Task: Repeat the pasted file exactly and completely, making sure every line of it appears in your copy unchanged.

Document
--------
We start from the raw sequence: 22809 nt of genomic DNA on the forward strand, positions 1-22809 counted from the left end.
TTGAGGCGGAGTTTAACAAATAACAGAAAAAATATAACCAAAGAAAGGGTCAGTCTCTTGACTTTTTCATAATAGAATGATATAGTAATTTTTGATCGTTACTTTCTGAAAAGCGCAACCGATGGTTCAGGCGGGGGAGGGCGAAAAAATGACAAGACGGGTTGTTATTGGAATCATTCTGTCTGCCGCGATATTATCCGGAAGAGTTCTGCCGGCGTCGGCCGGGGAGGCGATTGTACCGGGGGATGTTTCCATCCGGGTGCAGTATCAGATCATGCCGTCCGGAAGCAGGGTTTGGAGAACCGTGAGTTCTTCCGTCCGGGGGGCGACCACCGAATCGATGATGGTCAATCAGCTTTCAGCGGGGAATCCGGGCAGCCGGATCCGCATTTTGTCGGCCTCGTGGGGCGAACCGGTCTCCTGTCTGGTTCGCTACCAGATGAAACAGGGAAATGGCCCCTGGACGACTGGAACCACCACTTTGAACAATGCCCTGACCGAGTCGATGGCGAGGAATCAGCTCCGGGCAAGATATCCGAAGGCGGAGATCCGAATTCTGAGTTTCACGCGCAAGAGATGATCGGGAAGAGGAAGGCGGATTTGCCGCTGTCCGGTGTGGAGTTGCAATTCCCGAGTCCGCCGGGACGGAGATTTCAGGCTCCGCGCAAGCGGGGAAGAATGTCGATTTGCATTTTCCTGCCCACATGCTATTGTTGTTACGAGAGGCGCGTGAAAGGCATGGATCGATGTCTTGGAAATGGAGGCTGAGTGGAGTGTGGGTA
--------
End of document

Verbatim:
We start from the raw sequence: 22809 nt of genomic DNA on the forward strand, positions 1-22809 counted from the left end.
TTGAGGCGGAGTTTAACAAATAACAGAAAAAATATAACCAAAGAAAGGGTCAGTCTCTTGACTTTTTCATAATAGAATGATATAGTAATTTTTGATCGTTACTTTCTGAAAAGCGCAACCGATGGTTCAGGCGGGGGAGGGCGAAAAAATGACAAGACGGGTTGTTATTGGAATCATTCTGTCTGCCGCGATATTATCCGGAAGAGTTCTGCCGGCGTCGGCCGGGGAGGCGATTGTACCGGGGGATGTTTCCATCCGGGTGCAGTATCAGATCATGCCGTCCGGAAGCAGGGTTTGGAGAACCGTGAGTTCTTCCGTCCGGGGGGCGACCACCGAATCGATGATGGTCAATCAGCTTTCAGCGGGGAATCCGGGCAGCCGGATCCGCATTTTGTCGGCCTCGTGGGGCGAACCGGTCTCCTGTCTGGTTCGCTACCAGATGAAACAGGGAAATGGCCCCTGGACGACTGGAACCACCACTTTGAACAATGCCCTGACCGAGTCGATGGCGAGGAATCAGCTCCGGGCAAGATATCCGAAGGCGGAGATCCGAATTCTGAGTTTCACGCGCAAGAGATGATCGGGAAGAGGAAGGCGGATTTGCCGCTGTCCGGTGTGGAGTTGCAATTCCCGAGTCCGCCGGGACGGAGATTTCAGGCTCCGCGCAAGCGGGGAAGAATGTCGATTTGCATTTTCCTGCCCACATGCTATTGTTGTTACGAGAGGCGCGTGAAAGGCATGGATCGATGTCTTGGAAATGGAGGCTGAGTGGAGTGTGGGTA